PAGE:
Former professor sues CLC, claims emails led to firing
A former professor has sued College of Lake County in federal court, claiming he was dismissed, in part, because of emails he sent to school employees and students that administrators didn't like.
Barry A. Rose, a semiretired lawyer from Grayslake, is seeking to be returned to his part-time adjunct professor post and back pay as part of the complaint he filed Tuesday in U.S. District Court in Chicago.
"I loved it," Rose said of his tenure as a CLC paralegal studies instructor from 2007 until his dismissal in January. "I've taught more than 20 years of my life."
College of Lake County spokeswoman Diane Rarick said school officials can't comment on pending litigation.
In the lawsuit, Rose alleges his concern about faculty evaluation methods for the paralegal program led to his firing. The suit says he first brought up the issue in 2011 and offered to help change how evaluations were done.
Rose wrote emails relaying concern in 2015, with one urging that only instructors with the most experience and knowledge be offered the opportunities to teach in their areas of concentration, according to the suit.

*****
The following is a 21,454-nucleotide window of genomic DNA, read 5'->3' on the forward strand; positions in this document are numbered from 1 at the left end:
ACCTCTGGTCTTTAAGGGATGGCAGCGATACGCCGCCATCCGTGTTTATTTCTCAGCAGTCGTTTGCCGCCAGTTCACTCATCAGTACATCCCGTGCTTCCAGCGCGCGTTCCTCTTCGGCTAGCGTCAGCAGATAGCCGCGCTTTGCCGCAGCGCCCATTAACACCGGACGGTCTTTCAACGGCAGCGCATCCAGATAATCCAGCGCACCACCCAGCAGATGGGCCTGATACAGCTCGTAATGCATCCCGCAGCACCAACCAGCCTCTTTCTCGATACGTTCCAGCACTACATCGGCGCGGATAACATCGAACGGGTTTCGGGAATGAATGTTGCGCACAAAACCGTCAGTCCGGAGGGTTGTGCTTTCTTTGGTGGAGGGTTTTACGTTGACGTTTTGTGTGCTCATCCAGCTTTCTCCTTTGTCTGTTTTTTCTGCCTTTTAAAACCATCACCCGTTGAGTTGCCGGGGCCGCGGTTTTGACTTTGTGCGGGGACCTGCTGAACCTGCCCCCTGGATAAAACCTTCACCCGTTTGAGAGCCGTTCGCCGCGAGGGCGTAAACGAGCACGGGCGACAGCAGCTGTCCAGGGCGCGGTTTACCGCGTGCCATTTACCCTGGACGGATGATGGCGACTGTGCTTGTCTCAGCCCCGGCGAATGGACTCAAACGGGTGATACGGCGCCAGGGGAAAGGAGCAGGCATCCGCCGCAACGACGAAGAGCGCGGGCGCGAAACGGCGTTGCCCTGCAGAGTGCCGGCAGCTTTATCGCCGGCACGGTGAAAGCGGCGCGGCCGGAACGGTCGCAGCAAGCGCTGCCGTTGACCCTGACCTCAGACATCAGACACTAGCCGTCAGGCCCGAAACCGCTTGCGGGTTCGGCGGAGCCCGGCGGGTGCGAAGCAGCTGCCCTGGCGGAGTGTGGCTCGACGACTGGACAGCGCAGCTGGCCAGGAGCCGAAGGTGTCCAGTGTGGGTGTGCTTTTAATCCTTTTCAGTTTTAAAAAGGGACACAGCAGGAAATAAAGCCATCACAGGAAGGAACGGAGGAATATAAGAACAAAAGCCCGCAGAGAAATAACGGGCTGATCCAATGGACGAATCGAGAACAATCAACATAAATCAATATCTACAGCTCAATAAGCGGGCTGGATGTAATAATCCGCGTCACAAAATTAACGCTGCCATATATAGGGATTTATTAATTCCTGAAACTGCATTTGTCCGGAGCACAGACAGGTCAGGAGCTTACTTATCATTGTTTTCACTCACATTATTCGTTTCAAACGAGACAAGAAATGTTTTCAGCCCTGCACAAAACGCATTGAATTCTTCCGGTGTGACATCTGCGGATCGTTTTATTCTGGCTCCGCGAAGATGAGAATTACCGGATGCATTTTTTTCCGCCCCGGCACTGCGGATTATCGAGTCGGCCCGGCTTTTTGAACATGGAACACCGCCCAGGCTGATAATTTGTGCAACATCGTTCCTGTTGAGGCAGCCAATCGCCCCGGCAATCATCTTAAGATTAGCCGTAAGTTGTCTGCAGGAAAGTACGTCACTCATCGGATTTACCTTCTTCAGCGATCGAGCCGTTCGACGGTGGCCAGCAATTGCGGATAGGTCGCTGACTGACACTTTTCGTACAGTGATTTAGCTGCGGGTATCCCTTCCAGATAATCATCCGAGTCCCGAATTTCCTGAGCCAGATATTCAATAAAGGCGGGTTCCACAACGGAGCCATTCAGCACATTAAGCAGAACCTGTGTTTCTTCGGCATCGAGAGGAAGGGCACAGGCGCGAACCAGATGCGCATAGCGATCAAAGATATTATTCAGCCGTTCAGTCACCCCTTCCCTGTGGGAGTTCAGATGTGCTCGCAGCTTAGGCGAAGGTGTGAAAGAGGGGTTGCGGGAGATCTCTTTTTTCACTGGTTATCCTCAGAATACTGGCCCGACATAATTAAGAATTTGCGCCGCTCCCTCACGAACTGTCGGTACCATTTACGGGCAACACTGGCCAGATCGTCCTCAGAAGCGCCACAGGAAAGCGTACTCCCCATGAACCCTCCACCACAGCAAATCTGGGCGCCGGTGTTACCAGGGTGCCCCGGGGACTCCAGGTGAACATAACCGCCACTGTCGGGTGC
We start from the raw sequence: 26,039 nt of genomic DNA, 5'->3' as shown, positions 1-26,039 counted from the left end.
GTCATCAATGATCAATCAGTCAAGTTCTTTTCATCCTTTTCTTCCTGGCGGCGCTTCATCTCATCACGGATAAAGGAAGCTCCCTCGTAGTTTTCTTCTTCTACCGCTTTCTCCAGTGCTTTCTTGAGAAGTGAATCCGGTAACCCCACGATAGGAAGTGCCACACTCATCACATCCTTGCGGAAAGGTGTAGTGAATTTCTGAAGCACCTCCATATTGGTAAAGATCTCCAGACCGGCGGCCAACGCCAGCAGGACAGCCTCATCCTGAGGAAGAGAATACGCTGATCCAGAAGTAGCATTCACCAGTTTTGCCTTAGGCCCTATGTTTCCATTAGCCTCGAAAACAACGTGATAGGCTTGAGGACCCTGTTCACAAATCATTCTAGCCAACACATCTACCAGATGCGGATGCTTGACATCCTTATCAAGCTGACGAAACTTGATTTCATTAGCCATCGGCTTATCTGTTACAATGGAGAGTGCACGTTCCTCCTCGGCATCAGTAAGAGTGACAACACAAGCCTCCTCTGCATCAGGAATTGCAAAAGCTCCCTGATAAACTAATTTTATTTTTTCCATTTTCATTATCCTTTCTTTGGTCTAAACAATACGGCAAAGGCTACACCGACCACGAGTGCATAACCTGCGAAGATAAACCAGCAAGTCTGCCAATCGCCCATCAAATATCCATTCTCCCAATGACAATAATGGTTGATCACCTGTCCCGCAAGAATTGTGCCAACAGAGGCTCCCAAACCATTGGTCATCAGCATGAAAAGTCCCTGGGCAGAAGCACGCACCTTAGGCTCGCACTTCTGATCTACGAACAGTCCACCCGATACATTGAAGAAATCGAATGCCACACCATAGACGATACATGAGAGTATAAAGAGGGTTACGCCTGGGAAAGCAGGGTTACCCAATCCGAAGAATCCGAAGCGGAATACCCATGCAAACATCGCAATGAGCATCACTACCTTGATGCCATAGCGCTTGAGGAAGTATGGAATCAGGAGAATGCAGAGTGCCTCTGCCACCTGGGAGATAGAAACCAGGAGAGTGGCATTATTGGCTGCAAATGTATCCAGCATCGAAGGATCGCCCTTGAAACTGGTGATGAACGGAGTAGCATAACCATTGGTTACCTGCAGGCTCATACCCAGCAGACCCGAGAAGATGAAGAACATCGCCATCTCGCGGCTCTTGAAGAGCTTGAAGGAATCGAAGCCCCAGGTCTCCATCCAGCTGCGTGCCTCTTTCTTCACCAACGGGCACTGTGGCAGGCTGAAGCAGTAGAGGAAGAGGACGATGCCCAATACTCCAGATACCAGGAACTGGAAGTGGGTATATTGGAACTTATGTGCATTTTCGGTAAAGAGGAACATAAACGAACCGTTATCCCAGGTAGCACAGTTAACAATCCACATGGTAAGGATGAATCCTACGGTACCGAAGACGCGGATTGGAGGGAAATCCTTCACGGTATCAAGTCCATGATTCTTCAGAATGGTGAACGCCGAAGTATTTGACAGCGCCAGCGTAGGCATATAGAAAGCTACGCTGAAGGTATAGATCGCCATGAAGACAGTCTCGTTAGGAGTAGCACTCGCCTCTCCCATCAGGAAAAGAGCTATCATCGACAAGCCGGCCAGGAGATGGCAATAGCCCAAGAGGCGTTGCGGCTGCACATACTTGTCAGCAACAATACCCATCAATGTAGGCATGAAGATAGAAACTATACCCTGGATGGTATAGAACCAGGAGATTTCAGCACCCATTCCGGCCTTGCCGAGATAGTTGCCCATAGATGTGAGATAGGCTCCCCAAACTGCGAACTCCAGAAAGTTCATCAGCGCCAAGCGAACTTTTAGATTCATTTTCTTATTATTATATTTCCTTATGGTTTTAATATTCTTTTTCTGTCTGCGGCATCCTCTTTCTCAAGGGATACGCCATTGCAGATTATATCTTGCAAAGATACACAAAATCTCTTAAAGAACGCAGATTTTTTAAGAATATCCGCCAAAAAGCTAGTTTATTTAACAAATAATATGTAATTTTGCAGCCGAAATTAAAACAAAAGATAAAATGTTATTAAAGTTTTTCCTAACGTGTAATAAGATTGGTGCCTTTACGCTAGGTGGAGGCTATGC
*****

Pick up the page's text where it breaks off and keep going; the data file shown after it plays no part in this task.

Another email that may have been viewed unfavorably, Rose contends, was his response to a May 2015 request sent by a CLC English professor that sought recommendations on students to serve as writing tutors.
"I do not have any students this semester who have the requisite writing skills to be tutors," Rose wrote. "However, I would like to offer my services. I am a 63-year-old, semiretired attorney who has almost 40 years of legal writing experience. In addition, I was a history major in college, and all my tests were essays, so I have a great deal of writing experience."
His complaint claims he was fired "for allegedly writing emails to faculty and students at CLC in 2015 to which the college administration objected." The suit contends the school violated his First Amendment right to free speech.
Rose also contends in the federal lawsuit his right to due process was violated because he never received a formal hearing to present evidence in an effort to oppose his firing. CLC Provost Richard Haney, who's named in the suit, conducted interviews only in an investigation before the termination, according to the suit.
The lawsuit, which includes CLC's law firm as a defendant, says Rose received the school's Outstanding Faculty of the Year award for the 2010-11 academic season.